• The College has partnerships with literally dozens of outside entities, including other NU units, federal, state, and local governmental agencies, and private firms, for enhancement of teaching, research and service activities.
  8. Developing new M.S. and M.A. degrees
    • The College now offers the M.A. degree in History (instituted in 1996), and the M.S. in Biology (1995). Both were recommended by Academic Program Reviews in 1993 and 1994, respectively.
    • The M.S. Ed. program in Mathematics was suspended in 1999 due to low enrollments. The 2002 Academic Program Review recommended that it be either revived or terminated. In 2003, after the loss of a vacant faculty position because of budget cuts, the program was terminated.

Successes and Concerns Since 1994


The successes over the last decade can generally be recognized by empirical measures presented above.

Future Plans:

An analysis of the outcomes accomplished to meet the goals of the College indicates that the goals have been essentially met and continue to be developed. An analysis of the strengths and concerns indicates that the College continuously evaluates its progress toward meeting those goals and notes adjustments needed for future planning to maintain program vitality. The strategic planning process appears to rely on the evaluative information provided from the earlier (1994) NCA recommendations in combination with input from APR's from individual departments.

At a more specific level, each of the departments engages in strategic planning and development to continually maintain the student's learning experience. Examples of outcomes as a result of strategic planning in each department since 1994 are listed below. A more inclusive description of their planning and accomplishments is included in departmental reports filed in July-September of 2003 which are presented in the archives.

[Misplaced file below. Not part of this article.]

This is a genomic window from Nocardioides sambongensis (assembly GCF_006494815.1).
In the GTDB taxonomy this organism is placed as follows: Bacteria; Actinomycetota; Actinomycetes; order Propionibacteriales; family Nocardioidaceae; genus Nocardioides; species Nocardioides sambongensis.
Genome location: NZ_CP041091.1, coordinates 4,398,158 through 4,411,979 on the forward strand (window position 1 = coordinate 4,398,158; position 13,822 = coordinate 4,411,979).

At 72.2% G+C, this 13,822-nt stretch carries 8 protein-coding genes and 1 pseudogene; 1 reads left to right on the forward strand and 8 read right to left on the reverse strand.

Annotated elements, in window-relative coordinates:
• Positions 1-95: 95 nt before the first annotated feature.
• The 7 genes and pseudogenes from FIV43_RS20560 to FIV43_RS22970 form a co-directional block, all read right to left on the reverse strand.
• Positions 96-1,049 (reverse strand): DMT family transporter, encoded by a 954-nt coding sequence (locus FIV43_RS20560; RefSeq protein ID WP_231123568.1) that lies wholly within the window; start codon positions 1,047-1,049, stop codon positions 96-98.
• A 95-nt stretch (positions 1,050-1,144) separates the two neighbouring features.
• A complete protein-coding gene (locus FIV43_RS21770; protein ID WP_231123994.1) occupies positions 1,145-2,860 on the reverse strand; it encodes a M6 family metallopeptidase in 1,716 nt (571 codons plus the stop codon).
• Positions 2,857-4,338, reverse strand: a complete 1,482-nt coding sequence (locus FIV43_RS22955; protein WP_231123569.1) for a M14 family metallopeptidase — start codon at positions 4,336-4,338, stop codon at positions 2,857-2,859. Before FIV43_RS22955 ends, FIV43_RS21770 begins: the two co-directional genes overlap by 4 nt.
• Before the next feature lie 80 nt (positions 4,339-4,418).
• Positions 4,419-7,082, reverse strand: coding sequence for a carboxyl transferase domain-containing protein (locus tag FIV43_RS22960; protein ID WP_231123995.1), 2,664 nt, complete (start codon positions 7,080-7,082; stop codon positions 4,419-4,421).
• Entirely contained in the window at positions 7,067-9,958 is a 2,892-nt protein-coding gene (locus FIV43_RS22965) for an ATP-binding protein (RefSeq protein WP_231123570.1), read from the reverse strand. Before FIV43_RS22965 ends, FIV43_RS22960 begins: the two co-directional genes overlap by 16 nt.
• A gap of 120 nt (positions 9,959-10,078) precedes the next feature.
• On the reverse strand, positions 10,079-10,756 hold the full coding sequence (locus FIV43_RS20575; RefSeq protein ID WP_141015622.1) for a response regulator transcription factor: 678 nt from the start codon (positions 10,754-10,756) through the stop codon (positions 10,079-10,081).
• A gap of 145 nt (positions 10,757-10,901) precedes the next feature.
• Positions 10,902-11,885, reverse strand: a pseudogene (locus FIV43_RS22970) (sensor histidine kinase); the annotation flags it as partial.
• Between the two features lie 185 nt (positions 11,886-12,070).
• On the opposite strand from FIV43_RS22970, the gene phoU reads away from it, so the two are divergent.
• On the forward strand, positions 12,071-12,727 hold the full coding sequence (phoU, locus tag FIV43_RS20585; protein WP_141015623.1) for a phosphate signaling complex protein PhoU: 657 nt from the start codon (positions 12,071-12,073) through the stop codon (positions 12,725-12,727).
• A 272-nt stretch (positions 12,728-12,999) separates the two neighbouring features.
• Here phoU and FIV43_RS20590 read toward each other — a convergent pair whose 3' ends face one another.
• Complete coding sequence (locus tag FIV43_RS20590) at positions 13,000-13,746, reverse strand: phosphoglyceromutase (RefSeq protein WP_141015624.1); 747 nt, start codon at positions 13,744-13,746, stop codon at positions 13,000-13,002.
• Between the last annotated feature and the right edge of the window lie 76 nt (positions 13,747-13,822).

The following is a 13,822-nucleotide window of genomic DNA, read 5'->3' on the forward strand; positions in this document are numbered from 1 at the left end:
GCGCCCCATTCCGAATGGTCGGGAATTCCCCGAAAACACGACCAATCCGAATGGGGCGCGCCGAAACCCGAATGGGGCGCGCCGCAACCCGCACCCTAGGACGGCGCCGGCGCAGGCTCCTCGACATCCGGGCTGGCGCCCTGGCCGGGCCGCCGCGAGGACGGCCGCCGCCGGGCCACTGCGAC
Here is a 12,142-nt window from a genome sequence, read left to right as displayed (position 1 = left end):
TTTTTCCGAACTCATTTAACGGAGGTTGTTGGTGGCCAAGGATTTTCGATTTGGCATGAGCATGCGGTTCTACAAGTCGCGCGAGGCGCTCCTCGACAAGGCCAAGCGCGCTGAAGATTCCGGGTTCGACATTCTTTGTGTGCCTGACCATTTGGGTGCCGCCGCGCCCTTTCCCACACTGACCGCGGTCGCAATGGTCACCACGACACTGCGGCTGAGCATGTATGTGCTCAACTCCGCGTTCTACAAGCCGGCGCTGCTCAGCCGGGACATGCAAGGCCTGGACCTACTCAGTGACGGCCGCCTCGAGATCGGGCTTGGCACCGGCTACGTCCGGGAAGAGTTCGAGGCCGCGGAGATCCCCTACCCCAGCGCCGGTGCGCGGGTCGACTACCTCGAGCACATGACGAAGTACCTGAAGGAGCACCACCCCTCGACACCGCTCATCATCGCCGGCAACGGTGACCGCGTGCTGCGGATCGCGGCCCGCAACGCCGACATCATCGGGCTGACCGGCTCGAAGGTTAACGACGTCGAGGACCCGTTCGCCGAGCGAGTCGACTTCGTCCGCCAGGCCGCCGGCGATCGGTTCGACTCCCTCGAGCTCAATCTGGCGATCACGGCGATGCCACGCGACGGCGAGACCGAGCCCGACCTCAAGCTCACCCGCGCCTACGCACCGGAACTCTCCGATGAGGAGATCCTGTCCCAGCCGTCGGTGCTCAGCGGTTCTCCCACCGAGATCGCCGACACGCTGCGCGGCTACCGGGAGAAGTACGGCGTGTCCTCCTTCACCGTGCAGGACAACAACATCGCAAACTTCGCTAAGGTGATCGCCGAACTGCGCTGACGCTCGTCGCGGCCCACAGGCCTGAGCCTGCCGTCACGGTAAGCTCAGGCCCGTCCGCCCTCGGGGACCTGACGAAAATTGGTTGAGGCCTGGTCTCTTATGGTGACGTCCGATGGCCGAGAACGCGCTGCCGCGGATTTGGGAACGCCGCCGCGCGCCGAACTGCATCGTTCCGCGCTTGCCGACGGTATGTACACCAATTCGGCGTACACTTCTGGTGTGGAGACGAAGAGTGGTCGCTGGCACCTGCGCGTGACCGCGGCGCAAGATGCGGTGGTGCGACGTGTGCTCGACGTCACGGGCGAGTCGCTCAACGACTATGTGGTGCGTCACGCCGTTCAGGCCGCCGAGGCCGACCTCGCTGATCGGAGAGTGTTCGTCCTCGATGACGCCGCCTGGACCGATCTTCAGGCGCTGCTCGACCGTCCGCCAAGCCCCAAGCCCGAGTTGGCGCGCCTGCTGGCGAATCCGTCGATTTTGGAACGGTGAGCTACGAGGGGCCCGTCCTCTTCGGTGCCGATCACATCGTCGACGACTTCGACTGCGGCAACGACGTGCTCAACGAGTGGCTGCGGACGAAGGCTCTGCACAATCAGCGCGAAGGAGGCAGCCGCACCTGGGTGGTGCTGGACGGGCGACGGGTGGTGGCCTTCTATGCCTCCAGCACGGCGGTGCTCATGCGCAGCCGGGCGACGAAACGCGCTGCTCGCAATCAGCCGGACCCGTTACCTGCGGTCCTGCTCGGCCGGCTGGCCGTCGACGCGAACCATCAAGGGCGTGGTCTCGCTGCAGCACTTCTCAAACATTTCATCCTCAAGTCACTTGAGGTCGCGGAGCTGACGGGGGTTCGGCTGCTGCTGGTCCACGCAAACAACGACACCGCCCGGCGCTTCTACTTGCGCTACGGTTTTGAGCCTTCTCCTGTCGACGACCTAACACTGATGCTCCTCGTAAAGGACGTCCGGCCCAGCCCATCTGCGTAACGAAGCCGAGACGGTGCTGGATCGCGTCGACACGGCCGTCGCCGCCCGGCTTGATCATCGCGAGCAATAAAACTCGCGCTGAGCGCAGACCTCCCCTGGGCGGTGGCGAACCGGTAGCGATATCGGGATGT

Departmental Outcomes
Department of Biology
Department of Chemistry
Department of Computer Science and Information Systems:
Department Of Criminal Justice And Social Work: Criminal Justice:
Social Work Program:
Health Science Programs:
Department of History:
Department of Mathematics and Statistics:
Department of Physics & Physical Science:
Department of Political Science:
Department of Psychology:
Department of Sociology, Geography and Earth Science: Geography Program:
Sociology Program:

The College of Natural and Social Sciences has utilized information from a variety of sources for fulfilling the mission(s) of the College and its respective departments. The long range goals of the College addressed concerns discussed in the 1994 North Central accreditation self study recommendations that were relevant to enhancing its ability to fulfill the College's and UNK's mission statements. There is a coherent organization of stated academic goals of the departments with the College's and UNK's overall stated intents regarding student development as described in their respective mission statements. The program changes since 1994 illustrate a coordinated effort at both the College and department level to enhance learning opportunities for students. The evaluative information to set goals and make changes has relied quite extensively on program self studies such as the NCA, APRs, and accreditation agencies. This reflects the orientation for data collection and analysis at the program level that was established prior to the last NCA report. A shift is occurring within departments to utilize student assessment data. It appears to be inconsistent at present, but should become more prevalent as the institution better utilizes that type of data in the future.


In most of the programs, there has been a coordinated effort to utilize a variety of sources of evaluative information to enhance program development. In all cases, the academic program changes served to enhance the Mission of the respective department in its goal of better facilitating student learning. At this point in time, it appears that the basis or rationale for change at the Department level is reliant on the APR and accreditation self study process. This strategy is congruent with the assessment, evaluation, and planning strategy that has been used since the previous NCA (1994) report. Use of student assessment data to facilitate the change process should increase as departments more fully develop and use that resource base.

Other sections in this appendix: